"OMG Network operates semi-centralised with a single operator creating blocks in the Plasma blockchain. The network is made more ‘decentralised’ by allowing watchers (OMG stakers) to oversee this process, receiving a portion of the transaction fees paid on the network (eventually set dynamically at 1/3 of ETH gas fees). Therefore, OMG’s value can be modelled as the NPV of future profits to watchers.

We’re still very early - right now staking isn’t yet live but if a significant portion of Tether’s transactional activity is moved to OMG’s layer we should expect proportional value flows to the token-owning supply side participants - the OMG stakers."

Staking

Privacy Method being used

Oracle Method being used

Their Other Projects

DEX

Governance

DAO

Upgrades

  • Rolled out (1-6-2020) a Layer-2 scaling solution for Ethereum called Plasma that reduces costs by 66% and increases the processing capacity of the network.

Roadmap

  • Can be found [Insert link here].
  • Future releases include (1-6-2020) faster exits, scalable exits, and OMG staking.

Audits

Bugs

Usage

Projects that use or built on it

Pros and Cons

Pros

"One of the advantages of this approach is the lower requirement of computational resources and provides higher scalability." 

Cons

  • The marketing has been very slick and as a consequence there has been a lot of hype. Most likely overvalued (Could be said about most cryptocurrencies to be fair)
  • From Formal Verification (5-6-2020):

"The drawback here is ensuring high consistent liveness of the parties claiming fraud. Moreover, as Plasma operators are able to be corrupted at any given point, exiting Plasma chains cannot be instantaneous (means exit games are required bringing further complexity). A problem might therefore arise for end users but in the coming months we will able to ascertain how attractive OMG is for Tether users and as a scaling solution generally."

Competition

Stellar, Waves and OmiseGo compared (23-10-2017)

  • “Stellar, Waves, and OmiseGo all aim to serve very similar use cases. All three platforms have native support for a decentralized exchange. All three platforms support multiple assets. Although Waves is not currently focused on micropayments, remittances, and mobile payments, Stellar and OmiseGo are both gunning for these three use cases.
  • It seems that Stellar comes out just slightly ahead of Waves as a multi-asset trading platform. Although Stellar is losing in terms of ICOs, Stellar has many more anchors than Waves has gateways. Most of Stellar’s anchors are operated by external companies that include large financial institutions. Waves, on the other hand, currently operates all of its gateways. Stellar is also currently much faster than Waves. Stellar supports a theoretical of maximum of 1000 transactions/second whereas Waves only supports 1.7 transactions/second. This will change as the WavesNG protocol comes online, but that’s not for another few months and even then, Waves’s maximum transaction throughput is still shy of Stellar’s 1000 transactions/second.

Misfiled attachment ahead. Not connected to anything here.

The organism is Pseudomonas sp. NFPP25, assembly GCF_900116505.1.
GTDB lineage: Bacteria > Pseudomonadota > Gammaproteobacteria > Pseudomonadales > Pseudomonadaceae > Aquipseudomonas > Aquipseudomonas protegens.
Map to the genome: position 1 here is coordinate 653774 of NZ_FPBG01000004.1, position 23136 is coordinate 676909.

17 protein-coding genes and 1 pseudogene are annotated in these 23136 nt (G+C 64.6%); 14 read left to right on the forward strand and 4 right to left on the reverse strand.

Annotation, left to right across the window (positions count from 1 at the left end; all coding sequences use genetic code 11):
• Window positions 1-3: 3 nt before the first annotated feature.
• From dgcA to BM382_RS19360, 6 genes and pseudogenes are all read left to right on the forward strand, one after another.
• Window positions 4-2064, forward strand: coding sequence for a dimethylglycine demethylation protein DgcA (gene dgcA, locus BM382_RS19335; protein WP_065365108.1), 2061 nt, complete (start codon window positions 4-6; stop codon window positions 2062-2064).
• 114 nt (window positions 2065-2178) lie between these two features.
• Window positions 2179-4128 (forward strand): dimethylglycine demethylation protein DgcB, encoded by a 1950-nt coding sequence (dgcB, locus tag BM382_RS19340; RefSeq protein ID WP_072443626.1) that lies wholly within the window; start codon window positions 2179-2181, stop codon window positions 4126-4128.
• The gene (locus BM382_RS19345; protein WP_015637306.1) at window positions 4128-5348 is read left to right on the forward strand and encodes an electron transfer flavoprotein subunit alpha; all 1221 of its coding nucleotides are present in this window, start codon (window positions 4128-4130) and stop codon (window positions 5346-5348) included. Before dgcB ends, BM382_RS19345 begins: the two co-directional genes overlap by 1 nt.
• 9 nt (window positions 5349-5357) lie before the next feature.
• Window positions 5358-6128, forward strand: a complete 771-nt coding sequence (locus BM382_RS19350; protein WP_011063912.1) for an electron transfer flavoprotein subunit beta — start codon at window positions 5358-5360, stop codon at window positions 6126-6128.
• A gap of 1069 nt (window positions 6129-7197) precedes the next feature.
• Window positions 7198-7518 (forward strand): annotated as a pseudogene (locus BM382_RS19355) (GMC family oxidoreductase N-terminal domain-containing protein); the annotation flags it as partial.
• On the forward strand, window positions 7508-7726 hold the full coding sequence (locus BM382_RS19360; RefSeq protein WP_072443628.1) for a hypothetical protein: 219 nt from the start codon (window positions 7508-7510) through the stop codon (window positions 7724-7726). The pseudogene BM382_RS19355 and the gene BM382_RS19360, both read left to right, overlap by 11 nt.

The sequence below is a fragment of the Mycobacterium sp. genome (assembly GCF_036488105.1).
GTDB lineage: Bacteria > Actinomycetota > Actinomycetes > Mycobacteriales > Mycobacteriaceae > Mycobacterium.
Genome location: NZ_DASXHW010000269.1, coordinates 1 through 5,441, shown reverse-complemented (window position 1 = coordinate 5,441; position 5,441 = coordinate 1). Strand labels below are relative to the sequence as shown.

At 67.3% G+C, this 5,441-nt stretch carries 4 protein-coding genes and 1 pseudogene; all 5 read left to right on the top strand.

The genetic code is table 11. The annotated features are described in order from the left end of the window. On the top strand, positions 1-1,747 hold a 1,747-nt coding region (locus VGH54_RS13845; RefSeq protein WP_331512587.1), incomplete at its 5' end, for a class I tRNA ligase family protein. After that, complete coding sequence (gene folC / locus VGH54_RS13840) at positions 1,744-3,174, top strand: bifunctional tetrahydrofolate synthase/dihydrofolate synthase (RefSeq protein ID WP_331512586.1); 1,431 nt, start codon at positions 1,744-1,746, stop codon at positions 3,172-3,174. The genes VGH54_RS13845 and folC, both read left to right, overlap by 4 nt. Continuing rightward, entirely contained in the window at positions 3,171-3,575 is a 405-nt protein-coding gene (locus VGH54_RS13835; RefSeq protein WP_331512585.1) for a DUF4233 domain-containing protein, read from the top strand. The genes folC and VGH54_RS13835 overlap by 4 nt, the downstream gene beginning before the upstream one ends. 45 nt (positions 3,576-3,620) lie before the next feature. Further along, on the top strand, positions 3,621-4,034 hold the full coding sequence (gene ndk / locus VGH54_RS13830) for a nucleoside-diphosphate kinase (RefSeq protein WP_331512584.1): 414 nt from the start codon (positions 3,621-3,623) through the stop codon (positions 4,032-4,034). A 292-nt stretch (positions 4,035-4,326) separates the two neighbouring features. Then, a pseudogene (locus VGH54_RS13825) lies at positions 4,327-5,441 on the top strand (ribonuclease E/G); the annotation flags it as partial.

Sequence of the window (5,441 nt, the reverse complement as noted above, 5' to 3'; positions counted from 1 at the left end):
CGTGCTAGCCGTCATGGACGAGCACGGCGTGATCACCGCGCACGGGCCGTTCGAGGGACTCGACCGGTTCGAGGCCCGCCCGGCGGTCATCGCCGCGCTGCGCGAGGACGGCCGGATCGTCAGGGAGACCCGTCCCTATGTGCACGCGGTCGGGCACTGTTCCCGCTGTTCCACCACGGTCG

• Stellar will give OmiseGo a run for its money. Almost everything that OmiseGo aims to do, Stellar is planning to do or is already doing it. Not to mention Stellar already has a robust, secure, and fast blockchain already running in the wild whereas OmiseGo is still a farcry away from even launching a public testnet. At this point we have no idea what the OmiseGo blockchain will even look like. Having a functioning public blockchain also gives Stellar a headstart in business integrations. As mentioned above, a multitude of payment companies, especially in Asia and Africa, have integrated with Stellar and are already sending payments through the platform. We also can’t forget the massive IBM and banking integration that was recently announced.“

Coin Distribution

Team, Funding, Partnerships, etc.

Team

  • Full team can be found [here].
  • From EthHub #143 (7-12-2020):

"Has been acquired by Genesis Block Ventures (GBV). GBV is a subsidiary of Genesis Block, a Hong Kong-based crypto over-the-counter (OTC) trading firm. Financial terms of the acquisition were not disclosed."

"We are a medium-sized enterprise, with over 50 employees located around the world. OMG Network offices are located in Thailand, Singapore, Japan, and Poland."

Funding

  • Contributing funding to the Ethereum foundation's DEVGRANTS initiative in 2015, as well as funding the development of Raiden.
  • Investors are: SBI Investement, SMBC, Ascend Capital, SMDV, Golden Gate Ventures, Last Ventures, 500Startups.
  • Does funding (1-2020) and was one of the earliest believers in Plasma Group

Partners 

"The OMG Network joined the Messari Disclosures Registry. As a participating project, OMG Network has committed to transparency by providing regular project disclosures and updates."